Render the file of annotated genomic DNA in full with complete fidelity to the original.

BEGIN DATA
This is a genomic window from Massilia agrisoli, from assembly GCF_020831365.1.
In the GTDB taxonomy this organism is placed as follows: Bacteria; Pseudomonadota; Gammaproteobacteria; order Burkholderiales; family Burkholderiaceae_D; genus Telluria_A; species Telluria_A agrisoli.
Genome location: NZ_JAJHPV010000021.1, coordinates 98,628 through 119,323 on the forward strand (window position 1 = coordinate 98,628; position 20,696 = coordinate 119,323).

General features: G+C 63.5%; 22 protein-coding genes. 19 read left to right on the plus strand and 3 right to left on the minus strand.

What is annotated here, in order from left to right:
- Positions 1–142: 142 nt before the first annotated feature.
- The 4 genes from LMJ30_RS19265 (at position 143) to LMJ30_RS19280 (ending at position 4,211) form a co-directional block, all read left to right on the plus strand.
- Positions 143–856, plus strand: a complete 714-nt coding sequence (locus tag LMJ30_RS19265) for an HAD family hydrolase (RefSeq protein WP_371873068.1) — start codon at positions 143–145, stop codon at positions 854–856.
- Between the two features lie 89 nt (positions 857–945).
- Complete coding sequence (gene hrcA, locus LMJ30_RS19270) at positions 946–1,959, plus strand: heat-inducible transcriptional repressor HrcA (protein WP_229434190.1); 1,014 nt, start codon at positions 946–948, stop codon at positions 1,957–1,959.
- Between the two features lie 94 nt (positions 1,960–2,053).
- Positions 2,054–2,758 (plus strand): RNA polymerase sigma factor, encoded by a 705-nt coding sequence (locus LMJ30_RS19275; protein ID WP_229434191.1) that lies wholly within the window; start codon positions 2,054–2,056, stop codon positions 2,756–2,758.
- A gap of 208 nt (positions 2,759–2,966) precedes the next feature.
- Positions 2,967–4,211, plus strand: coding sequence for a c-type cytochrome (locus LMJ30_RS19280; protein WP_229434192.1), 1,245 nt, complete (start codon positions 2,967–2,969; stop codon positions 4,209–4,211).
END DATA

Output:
This is a genomic window from Massilia agrisoli, from assembly GCF_020831365.1.
In the GTDB taxonomy this organism is placed as follows: Bacteria; Pseudomonadota; Gammaproteobacteria; order Burkholderiales; family Burkholderiaceae_D; genus Telluria_A; species Telluria_A agrisoli.
Genome location: NZ_JAJHPV010000021.1, coordinates 98,628 through 119,323 on the forward strand (window position 1 = coordinate 98,628; position 20,696 = coordinate 119,323).

General features: G+C 63.5%; 22 protein-coding genes. 19 read left to right on the plus strand and 3 right to left on the minus strand.

What is annotated here, in order from left to right:
- Positions 1–142: 142 nt before the first annotated feature.
- The 4 genes from LMJ30_RS19265 (at position 143) to LMJ30_RS19280 (ending at position 4,211) form a co-directional block, all read left to right on the plus strand.
- Positions 143–856, plus strand: a complete 714-nt coding sequence (locus tag LMJ30_RS19265) for an HAD family hydrolase (RefSeq protein WP_371873068.1) — start codon at positions 143–145, stop codon at positions 854–856.
- Between the two features lie 89 nt (positions 857–945).
- Complete coding sequence (gene hrcA, locus LMJ30_RS19270) at positions 946–1,959, plus strand: heat-inducible transcriptional repressor HrcA (protein WP_229434190.1); 1,014 nt, start codon at positions 946–948, stop codon at positions 1,957–1,959.
- Between the two features lie 94 nt (positions 1,960–2,053).
- Positions 2,054–2,758 (plus strand): RNA polymerase sigma factor, encoded by a 705-nt coding sequence (locus LMJ30_RS19275; protein ID WP_229434191.1) that lies wholly within the window; start codon positions 2,054–2,056, stop codon positions 2,756–2,758.
- A gap of 208 nt (positions 2,759–2,966) precedes the next feature.
- Positions 2,967–4,211, plus strand: coding sequence for a c-type cytochrome (locus LMJ30_RS19280; protein WP_229434192.1), 1,245 nt, complete (start codon positions 2,967–2,969; stop codon positions 4,209–4,211).